The catchy riffs and toe-tapping beats are there, but that's precisely the problem - stubborn in nature, with very little desire to change, they are just there.
It’s an intensely focused musical space, guided by a vocal delivery that seems simultaneously lethargic and passionate. Post-punk is rarely more unsettling.
There’s a lot to be said for the album's quirks, but when all is said and done, This Nation’s Saving Grace is in fact a great album in its own right.
Pretty much everything about Unknown Pleasures was, and continues to be, a total triumph in cathartic misery. It's a true classic.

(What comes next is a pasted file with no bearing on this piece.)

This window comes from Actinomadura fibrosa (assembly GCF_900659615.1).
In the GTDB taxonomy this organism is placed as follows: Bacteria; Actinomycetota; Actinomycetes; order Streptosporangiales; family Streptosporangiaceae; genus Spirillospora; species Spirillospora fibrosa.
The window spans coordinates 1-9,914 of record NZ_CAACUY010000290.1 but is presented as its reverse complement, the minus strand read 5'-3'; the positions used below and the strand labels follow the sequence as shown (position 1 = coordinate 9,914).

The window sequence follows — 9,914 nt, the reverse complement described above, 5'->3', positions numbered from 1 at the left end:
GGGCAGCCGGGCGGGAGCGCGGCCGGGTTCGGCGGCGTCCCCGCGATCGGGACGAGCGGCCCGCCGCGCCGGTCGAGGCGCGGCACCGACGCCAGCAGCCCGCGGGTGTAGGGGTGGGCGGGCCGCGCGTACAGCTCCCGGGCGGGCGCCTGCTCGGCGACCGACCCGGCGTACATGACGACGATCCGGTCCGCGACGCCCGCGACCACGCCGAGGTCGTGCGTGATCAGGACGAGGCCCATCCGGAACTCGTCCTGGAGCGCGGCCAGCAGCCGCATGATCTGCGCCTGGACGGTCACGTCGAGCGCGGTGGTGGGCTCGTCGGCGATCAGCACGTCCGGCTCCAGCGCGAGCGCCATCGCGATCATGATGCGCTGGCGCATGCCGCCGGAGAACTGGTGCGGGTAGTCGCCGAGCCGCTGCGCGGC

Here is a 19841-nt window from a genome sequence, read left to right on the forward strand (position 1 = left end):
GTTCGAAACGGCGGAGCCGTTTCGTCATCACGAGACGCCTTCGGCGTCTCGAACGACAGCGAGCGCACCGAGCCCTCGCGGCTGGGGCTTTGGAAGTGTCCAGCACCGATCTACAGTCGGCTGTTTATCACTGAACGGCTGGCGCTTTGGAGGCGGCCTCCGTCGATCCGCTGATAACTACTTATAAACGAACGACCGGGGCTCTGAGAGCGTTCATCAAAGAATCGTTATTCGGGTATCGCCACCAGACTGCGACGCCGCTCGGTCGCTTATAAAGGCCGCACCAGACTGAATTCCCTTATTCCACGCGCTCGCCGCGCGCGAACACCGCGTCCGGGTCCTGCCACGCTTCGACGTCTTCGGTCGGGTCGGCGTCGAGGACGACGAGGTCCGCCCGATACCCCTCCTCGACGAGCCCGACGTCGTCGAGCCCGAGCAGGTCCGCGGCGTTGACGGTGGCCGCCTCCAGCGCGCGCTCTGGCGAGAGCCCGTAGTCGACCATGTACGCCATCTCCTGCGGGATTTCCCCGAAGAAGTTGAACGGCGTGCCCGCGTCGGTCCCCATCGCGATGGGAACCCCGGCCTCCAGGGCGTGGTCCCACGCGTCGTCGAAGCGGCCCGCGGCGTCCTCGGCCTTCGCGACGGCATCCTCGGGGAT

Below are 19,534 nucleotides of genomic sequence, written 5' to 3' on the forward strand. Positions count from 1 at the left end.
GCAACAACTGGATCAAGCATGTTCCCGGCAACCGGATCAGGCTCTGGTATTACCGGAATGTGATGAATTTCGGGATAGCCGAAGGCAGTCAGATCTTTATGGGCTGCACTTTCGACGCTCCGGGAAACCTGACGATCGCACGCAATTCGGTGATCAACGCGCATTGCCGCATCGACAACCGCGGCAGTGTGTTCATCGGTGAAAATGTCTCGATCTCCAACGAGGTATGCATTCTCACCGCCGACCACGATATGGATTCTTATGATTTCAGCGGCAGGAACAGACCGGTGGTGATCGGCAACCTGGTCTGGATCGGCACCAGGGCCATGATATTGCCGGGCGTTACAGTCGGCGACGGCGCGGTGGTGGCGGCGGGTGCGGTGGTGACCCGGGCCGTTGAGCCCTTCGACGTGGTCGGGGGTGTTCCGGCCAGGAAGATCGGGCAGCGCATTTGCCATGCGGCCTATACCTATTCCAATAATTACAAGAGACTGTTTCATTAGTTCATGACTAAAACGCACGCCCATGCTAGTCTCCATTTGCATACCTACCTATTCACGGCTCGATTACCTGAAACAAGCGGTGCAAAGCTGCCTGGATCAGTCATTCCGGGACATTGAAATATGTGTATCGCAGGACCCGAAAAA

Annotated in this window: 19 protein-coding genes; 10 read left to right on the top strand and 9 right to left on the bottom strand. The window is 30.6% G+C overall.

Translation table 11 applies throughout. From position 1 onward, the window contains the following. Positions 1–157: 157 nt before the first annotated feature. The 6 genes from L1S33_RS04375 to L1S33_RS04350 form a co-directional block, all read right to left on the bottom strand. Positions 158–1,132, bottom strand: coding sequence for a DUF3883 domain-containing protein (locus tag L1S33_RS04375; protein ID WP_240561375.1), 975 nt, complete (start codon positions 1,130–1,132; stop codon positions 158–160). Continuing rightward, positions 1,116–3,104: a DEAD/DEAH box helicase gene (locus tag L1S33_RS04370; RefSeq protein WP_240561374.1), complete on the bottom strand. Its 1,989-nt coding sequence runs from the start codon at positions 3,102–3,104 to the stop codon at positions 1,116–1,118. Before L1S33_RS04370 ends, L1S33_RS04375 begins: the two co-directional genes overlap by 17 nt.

With Harvey it feels like you’ve stumbled across the ad hoc performance of a travelling mystic. It’s black magic with a smile.
The album's all a bit clean cut, a perfectly pleasant smorgasbord of gothy synth pop which goes in one ear and out the other.
There is a huge amount of musical and lyrical ingenuity to enjoy here, with strong messages, jovial piss takes, and Joe Talbot as the megaphoned town crier.
Our journey had its ups and downs but we feel confident of where we ended up. Which is just as well, because we’re never putting ourselves through this again.